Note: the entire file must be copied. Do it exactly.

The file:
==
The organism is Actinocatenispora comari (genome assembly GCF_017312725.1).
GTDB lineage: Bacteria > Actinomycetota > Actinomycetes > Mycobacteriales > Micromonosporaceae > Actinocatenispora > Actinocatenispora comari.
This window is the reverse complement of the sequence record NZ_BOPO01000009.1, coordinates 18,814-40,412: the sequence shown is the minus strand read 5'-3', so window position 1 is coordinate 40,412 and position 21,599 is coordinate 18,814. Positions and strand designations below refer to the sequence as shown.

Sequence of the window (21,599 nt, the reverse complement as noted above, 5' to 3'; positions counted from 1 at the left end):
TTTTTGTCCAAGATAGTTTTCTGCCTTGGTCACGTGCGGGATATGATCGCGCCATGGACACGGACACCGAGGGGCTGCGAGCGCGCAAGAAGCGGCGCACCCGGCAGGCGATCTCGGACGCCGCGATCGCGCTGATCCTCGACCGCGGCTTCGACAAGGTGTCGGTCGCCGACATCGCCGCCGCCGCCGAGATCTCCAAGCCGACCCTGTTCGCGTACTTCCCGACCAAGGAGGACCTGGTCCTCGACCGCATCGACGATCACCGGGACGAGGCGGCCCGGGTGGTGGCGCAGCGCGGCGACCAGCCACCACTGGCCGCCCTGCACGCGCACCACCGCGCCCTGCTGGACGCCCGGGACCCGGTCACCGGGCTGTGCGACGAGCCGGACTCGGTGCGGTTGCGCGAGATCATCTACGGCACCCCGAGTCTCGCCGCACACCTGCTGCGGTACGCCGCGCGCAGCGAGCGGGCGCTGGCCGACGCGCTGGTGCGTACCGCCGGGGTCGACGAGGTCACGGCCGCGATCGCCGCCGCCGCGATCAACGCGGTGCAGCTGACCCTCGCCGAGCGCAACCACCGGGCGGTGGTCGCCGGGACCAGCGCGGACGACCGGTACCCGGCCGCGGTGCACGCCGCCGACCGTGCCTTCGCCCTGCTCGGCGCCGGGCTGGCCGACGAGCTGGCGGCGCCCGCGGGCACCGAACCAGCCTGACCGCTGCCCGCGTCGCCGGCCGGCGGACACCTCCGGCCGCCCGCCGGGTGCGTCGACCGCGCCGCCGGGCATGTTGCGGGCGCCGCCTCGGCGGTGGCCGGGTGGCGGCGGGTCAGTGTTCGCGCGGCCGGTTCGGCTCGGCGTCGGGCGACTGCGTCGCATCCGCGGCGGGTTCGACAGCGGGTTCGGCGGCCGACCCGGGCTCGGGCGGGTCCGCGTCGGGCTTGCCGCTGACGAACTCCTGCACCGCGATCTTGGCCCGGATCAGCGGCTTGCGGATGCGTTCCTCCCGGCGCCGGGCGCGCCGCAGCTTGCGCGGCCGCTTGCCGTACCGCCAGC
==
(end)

The organism is Actinocatenispora comari (genome assembly GCF_017312725.1).
GTDB lineage: Bacteria > Actinomycetota > Actinomycetes > Mycobacteriales > Micromonosporaceae > Actinocatenispora > Actinocatenispora comari.
This window is the reverse complement of the sequence record NZ_BOPO01000009.1, coordinates 18,814-40,412: the sequence shown is the minus strand read 5'-3', so window position 1 is coordinate 40,412 and position 21,599 is coordinate 18,814. Positions and strand designations below refer to the sequence as shown.

Sequence of the window (21,599 nt, the reverse complement as noted above, 5' to 3'; positions counted from 1 at the left end):
TTTTTGTCCAAGATAGTTTTCTGCCTTGGTCACGTGCGGGATATGATCGCGCCATGGACACGGACACCGAGGGGCTGCGAGCGCGCAAGAAGCGGCGCACCCGGCAGGCGATCTCGGACGCCGCGATCGCGCTGATCCTCGACCGCGGCTTCGACAAGGTGTCGGTCGCCGACATCGCCGCCGCCGCCGAGATCTCCAAGCCGACCCTGTTCGCGTACTTCCCGACCAAGGAGGACCTGGTCCTCGACCGCATCGACGATCACCGGGACGAGGCGGCCCGGGTGGTGGCGCAGCGCGGCGACCAGCCACCACTGGCCGCCCTGCACGCGCACCACCGCGCCCTGCTGGACGCCCGGGACCCGGTCACCGGGCTGTGCGACGAGCCGGACTCGGTGCGGTTGCGCGAGATCATCTACGGCACCCCGAGTCTCGCCGCACACCTGCTGCGGTACGCCGCGCGCAGCGAGCGGGCGCTGGCCGACGCGCTGGTGCGTACCGCCGGGGTCGACGAGGTCACGGCCGCGATCGCCGCCGCCGCGATCAACGCGGTGCAGCTGACCCTCGCCGAGCGCAACCACCGGGCGGTGGTCGCCGGGACCAGCGCGGACGACCGGTACCCGGCCGCGGTGCACGCCGCCGACCGTGCCTTCGCCCTGCTCGGCGCCGGGCTGGCCGACGAGCTGGCGGCGCCCGCGGGCACCGAACCAGCCTGACCGCTGCCCGCGTCGCCGGCCGGCGGACACCTCCGGCCGCCCGCCGGGTGCGTCGACCGCGCCGCCGGGCATGTTGCGGGCGCCGCCTCGGCGGTGGCCGGGTGGCGGCGGGTCAGTGTTCGCGCGGCCGGTTCGGCTCGGCGTCGGGCGACTGCGTCGCATCCGCGGCGGGTTCGACAGCGGGTTCGGCGGCCGACCCGGGCTCGGGCGGGTCCGCGTCGGGCTTGCCGCTGACGAACTCCTGCACCGCGATCTTGGCCCGGATCAGCGGCTTGCGGATGCGTTCCTCCCGGCGCCGGGCGCGCCGCAGCTTGCGCGGCCGCTTGCCGTACCGCCAGC